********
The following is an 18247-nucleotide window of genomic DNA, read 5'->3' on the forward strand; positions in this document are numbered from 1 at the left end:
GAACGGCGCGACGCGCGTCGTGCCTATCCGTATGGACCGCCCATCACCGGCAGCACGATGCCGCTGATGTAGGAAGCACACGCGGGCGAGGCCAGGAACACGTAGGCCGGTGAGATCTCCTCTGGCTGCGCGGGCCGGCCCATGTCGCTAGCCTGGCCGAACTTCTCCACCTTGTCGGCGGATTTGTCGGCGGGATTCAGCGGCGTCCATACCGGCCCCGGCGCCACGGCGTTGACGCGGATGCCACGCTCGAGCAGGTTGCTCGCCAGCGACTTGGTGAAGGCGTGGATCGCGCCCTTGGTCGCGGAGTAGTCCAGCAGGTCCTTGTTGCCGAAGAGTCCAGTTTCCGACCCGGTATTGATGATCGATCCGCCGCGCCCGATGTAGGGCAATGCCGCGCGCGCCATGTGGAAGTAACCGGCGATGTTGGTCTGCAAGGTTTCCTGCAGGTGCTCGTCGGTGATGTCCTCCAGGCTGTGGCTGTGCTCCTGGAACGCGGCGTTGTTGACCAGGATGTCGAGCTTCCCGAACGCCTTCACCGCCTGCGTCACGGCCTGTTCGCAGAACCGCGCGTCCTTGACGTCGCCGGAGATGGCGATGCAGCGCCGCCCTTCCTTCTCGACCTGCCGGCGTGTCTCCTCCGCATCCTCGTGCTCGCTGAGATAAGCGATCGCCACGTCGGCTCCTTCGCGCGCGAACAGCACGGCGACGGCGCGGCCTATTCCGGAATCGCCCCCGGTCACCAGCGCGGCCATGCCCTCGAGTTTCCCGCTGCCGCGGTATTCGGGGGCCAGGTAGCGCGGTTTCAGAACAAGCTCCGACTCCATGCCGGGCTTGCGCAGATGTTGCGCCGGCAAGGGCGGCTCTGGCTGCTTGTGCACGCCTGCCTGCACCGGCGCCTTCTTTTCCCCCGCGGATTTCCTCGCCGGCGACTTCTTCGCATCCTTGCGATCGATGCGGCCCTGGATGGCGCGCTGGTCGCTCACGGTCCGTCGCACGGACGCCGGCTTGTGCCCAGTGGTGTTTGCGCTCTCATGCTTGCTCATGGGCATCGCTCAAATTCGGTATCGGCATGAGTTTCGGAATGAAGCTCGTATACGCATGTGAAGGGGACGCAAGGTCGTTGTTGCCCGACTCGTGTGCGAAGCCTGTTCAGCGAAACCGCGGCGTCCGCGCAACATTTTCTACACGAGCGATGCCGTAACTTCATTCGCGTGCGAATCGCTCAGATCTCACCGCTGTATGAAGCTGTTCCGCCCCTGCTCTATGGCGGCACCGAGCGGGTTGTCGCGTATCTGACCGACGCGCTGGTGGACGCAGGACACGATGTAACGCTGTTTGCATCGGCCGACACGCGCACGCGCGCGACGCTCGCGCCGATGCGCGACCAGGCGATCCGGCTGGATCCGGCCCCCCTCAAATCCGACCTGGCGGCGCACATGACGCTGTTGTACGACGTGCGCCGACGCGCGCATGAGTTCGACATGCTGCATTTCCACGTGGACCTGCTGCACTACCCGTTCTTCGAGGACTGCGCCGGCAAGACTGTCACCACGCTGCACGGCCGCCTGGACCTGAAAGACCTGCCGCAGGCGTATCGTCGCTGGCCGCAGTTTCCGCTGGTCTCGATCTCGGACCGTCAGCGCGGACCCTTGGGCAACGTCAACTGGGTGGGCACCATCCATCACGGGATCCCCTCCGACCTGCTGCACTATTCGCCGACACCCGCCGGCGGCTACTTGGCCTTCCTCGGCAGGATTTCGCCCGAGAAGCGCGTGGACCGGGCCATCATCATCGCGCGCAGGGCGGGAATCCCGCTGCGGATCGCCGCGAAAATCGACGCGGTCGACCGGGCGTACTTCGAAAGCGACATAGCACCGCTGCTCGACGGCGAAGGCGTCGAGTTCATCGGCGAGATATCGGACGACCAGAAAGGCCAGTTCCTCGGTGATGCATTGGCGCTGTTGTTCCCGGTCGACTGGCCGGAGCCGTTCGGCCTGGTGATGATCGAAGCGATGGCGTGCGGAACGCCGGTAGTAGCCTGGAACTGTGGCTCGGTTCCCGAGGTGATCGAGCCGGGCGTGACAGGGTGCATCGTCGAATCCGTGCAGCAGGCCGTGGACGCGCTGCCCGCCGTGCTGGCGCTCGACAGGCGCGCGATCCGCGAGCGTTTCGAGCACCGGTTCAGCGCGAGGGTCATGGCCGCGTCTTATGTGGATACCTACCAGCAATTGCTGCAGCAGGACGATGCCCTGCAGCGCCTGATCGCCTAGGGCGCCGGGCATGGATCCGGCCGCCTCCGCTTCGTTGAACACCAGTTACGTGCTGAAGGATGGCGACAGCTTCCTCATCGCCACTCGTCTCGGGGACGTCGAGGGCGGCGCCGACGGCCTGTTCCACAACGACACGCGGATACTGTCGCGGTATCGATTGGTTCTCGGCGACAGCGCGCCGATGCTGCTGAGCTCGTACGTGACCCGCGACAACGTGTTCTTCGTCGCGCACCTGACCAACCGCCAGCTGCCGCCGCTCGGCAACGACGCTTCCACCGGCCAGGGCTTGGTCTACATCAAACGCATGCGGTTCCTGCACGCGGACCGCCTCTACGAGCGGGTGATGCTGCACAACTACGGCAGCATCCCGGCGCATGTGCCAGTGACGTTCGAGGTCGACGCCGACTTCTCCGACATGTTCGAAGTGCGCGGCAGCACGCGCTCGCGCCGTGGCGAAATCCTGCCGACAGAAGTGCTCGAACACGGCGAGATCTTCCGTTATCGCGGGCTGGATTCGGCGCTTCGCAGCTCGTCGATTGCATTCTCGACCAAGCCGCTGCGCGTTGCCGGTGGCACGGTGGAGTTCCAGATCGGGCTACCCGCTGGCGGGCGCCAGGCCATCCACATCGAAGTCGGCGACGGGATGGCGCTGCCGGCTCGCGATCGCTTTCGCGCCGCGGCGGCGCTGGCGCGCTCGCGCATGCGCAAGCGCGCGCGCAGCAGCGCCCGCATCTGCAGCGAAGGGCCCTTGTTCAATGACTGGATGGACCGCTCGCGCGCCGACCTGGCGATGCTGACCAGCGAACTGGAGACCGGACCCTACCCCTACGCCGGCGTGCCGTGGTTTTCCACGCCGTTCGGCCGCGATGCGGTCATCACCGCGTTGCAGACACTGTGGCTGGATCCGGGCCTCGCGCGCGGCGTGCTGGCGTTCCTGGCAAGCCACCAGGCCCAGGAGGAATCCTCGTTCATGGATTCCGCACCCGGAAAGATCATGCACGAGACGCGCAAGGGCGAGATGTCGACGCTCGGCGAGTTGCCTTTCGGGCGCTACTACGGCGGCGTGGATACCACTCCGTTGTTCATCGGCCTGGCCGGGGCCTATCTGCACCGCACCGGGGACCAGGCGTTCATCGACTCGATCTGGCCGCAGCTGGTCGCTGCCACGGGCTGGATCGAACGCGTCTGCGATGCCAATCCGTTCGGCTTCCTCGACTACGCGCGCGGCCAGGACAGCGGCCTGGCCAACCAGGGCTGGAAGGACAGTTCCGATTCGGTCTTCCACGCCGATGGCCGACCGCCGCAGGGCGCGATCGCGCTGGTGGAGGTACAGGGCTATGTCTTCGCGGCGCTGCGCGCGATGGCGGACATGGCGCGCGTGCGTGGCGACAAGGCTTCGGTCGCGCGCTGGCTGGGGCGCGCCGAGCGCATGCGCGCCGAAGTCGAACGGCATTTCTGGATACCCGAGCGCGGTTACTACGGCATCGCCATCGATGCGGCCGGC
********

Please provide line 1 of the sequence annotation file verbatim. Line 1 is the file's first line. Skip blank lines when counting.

The following is an 18247-nucleotide window of genomic DNA, read 5'->3' on the forward strand; positions in this document are numbered from 1 at the left end: